How I use Facebook to stay happy, calm, and productive in my small business
I still have many clients who avoid Facebook, even though they know it may have many benefits for their work and their business. They have an impression of it as a squawking coop full of unfettered narcissists, over-sharers, and attention seekers. The land of the angry, the bigoted, and That Guy Who Loves the Sound of His Own Voice.
I’m not here to argue any of that. But since there are some very strong business reasons to use Facebook, and because I’ve managed to make it into a place that actually helps me to stay happy, productive, and connected, I wanted to share how I do it.
In order to have a Facebook business page, you need to have a primary/personal page first. That, more than anything, is the place where things can go off the rails and get very problematic. Consider this post to be a guide to managing that part of things so you can enjoy and benefit from your business presence.
Set it up right to begin with, for maximum security and quiet
So many people jump into the potential bedlam of Facebook and don’t bother changing its default settings. So their world is a pandemonium of “friend” requests, private messages pinging day and night, and other people posting on their own personal space. There are also privacy issues, with all the annoyance and even danger of people sharing what you’ve put up there.
Facebook itself has tools to help you through all the settings you can tweak to control who shows up, who can see your stuff, who can contact you etc. Time magazine also published a useful guide to this last year: http://time.com/4166749/facebook-privacy-settings-guide/
One of the most critical ones for me is not permitting anyone but my closest friends/family to private message me, by the way.
Filter out what makes you crazy with FB Purity
I honestly don’t know what I’d do without FB Purity. It’s a little extension (software thing) that you can install, which then automatically filters out a huge percentage of what makes me insane about Facebook. You get it going, and it does the rest.
Don’t want to see the word “Trump” (pro or con) in your news feed any more? Set it up in a filter and all the rants are gone.
Hate that “Trending” thing in the right column that tempts you down the rabbit hole of mindless clicking? Gone.
Bothered by those oh-so-helpful interjections by Facebook guessing at things I’ll like, memories from ten years ago, games, even some ads? Gone.
A list of all that FB Purity does is here: http://fbpurity.com
I encourage you in no uncertain terms to use this, starting now.
Be ruthless about decluttering your so-called “friends”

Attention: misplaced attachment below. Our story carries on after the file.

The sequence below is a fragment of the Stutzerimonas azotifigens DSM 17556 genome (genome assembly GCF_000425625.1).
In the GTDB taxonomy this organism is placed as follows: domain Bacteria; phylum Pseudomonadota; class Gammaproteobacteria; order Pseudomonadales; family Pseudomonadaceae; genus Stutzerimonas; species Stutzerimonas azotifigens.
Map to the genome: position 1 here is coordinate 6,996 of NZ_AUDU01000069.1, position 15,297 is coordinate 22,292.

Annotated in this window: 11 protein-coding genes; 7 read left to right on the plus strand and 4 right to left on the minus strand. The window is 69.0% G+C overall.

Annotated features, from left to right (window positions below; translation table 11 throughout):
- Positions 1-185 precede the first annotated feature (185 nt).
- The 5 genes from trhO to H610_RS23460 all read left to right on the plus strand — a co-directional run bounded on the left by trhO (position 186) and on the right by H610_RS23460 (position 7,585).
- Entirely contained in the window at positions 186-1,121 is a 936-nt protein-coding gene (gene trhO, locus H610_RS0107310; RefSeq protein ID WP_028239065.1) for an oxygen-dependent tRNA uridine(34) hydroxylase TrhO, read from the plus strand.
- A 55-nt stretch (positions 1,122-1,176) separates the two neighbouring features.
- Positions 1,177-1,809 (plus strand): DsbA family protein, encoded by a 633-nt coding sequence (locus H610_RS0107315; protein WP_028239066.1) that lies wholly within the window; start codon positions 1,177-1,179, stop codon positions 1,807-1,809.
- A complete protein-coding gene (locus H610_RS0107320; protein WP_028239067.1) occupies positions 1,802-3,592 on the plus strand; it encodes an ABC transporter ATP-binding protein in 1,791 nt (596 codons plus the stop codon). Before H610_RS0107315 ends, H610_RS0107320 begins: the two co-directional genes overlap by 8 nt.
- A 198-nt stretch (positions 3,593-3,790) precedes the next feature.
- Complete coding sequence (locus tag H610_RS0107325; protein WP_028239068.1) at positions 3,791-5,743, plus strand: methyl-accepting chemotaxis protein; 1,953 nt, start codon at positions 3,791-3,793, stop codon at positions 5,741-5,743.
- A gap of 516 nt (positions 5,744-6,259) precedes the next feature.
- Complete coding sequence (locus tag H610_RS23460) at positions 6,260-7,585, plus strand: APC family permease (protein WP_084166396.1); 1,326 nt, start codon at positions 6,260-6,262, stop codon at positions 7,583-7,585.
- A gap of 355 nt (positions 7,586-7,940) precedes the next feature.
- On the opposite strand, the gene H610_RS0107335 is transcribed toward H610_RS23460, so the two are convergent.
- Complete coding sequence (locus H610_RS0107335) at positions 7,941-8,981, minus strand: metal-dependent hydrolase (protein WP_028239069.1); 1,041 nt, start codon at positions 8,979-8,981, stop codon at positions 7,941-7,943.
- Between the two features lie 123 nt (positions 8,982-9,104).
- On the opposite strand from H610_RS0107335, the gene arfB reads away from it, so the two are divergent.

I know some people who are collectors of “friends” on Facebook. As a result, they are bombarded day and night with the collective sharing by near-strangers of hundreds of baby pictures, funny dog stories, pithy quotes, gripes about jobs or life in general, off-color jokes, stream-of-consciousness questions, sports teams, and worse.
In what way is this a useful way to spend our life’s minutes?
For those who are considering joining Facebook, and those who are already in the soup, I want to ask you to be ruthless in paring down that number to 150 or (preferably) less. The anthropologist Robin Dunbar, who studies social networks, said that any grouping of people larger than 150 starts to strain the capacity of the human brain. We can’t effectively manage relationships with many hundreds of people—real or digital—and it creates cognitive stress that we may not even be aware of. Hands up: Who out there needs more cognitive stress in this era? Anybody? I didn’t think so.
The idea of being able to keep tabs on endless schoolmates, childhood friends, real-life acquaintances, old next-door neighbors may have sounded nice to begin with. Facebook “sold” the product to us and gave us the tools to build, build, build, convincing us that the more people we “friend,” the better. But it’s just not helping, and in fact it’s hurting.
Go to your “Friends” list. Scroll down the list. Hide or (preferably) unfriend: The negative, the loudmouths, the insulting, the ones you have to tiptoe around, the ones you haven’t spoken to in years and don’t miss them. Get rid of the ones who frequently have meltdowns, the people you didn’t care to hang out with in school anyway, the ones that – if they showed up in your neighborhood – you WOULDN’T want to go have a cup of coffee with. Be cold. This is your peace of mind and your focus at stake.
Get down to a list of no more than 150 people that:
- you’ve actually met and love, or with whom you’ve consistently had meaningful and mutually beneficial one-to-one exchanges; AND
- you know are often positive or optimistic or otherwise good for your peace of mind; AND
- are good human beings who it makes you happy to have conversations with (those colleagues, clients, and community members who add to your life)
Root out any trace of FOMO (your fear of missing out on news of something happening to someone somewhere) and be merciless in your decluttering. Your real friends will know where to find you.